Mindfulness meditation, the central practice of the contemplative sciences, is everywhere now: from corporate boardrooms to suburban bedrooms, from coloring books to the military. At the University of Virginia, where I teach, my colleagues in Religious Studies and elsewhere across the university have been working on the very ambitious and well-funded Contemplative Sciences Center, which is meant to integrate student affairs and academic life, and which draws directly on Buddhist-derived practices such as mindfulness.
The existence and popularity of such centers on campuses across the country rely on a certain narrative about Buddhism that has become an almost unquestioned part of the modern zeitgeist: that Buddhism is wholly compatible with modern science. This kind of Buddhism—represented by what the scholar Donald S. Lopez Jr. dubbed the Scientific Buddha—is a reenvisioned Buddhism that was brought to life in the late 19th century, a philosophical or psychological Buddhism stripped of the rituals and beliefs that for centuries have characterized the religion in Asia. The Scientific Buddha’s most lasting and most easily recognizable contribution so far has been the psychologized mindfulness practices that are so in vogue today.
The creation story of the Scientific Buddha is complicated. But it’s not new. In fact, the Scientific Buddha is quite clearly a reincarnation of the Scientific Christ—the earlier liberal religious effort to renovate Christianity in the light of psychology with the aim of making the religion more relevant to modern life. This torch, which was carried and then dropped by the early Christian reformers, has now been picked up by modern scientific Buddhists.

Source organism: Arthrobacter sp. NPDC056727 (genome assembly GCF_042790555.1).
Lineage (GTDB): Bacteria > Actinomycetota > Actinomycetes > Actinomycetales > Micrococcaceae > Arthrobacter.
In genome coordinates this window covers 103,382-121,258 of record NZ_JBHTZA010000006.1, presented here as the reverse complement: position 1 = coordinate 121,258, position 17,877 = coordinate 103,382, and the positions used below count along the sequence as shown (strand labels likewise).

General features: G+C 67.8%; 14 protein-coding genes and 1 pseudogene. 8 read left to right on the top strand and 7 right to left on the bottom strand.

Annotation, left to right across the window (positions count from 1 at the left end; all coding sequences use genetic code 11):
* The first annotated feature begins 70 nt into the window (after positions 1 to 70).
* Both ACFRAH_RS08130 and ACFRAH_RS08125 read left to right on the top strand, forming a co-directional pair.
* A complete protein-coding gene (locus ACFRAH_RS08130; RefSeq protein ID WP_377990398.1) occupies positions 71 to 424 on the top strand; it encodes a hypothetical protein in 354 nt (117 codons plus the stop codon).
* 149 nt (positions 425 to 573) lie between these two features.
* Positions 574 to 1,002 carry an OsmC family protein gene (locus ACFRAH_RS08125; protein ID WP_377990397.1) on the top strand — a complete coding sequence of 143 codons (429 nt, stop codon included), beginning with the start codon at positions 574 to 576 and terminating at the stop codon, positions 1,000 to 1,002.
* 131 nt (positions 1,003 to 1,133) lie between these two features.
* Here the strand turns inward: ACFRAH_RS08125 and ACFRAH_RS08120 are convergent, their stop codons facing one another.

Courses in moral philosophy became a regular feature of American colleges early in the 19th century, as historian George Marsden has written in his very useful study The Soul of the American University. These courses aimed to bolster traditional Christianity rather than replace it; by providing a firm basis in reason for Christian morals and character, they sought to serve not only their students but also the needs of the new nation, to bridge sectarianism and inculcate virtue—a key, it was thought, to proper republican citizenship. As Marsden has written, “By the end of the 18th century American colleges were instituting courses in moral philosophy, taught by the clergyman-president, as the capstone and integrating feature of their curricula. Rigorous theology might still be preached in required Sunday services . . . but moral philosophy provided a common ground for building a republic of virtue.”
By the middle of the 19th century these courses were firmly established as standard fare in American colleges. Such courses in many ways were in the vanguard of liberal Protestant theology. Since their ambition was to be nonsectarian, public-minded, and up-to-date, they continuously adapted to emerging disciplines, including, and most especially, to historical critical study and advancing scientific knowledge. This was the whole point: to show that Christian morals were universal morals, were reasonable morals and American morals, and to reapply them to the needs of students, the society, and the nation with each new generation.
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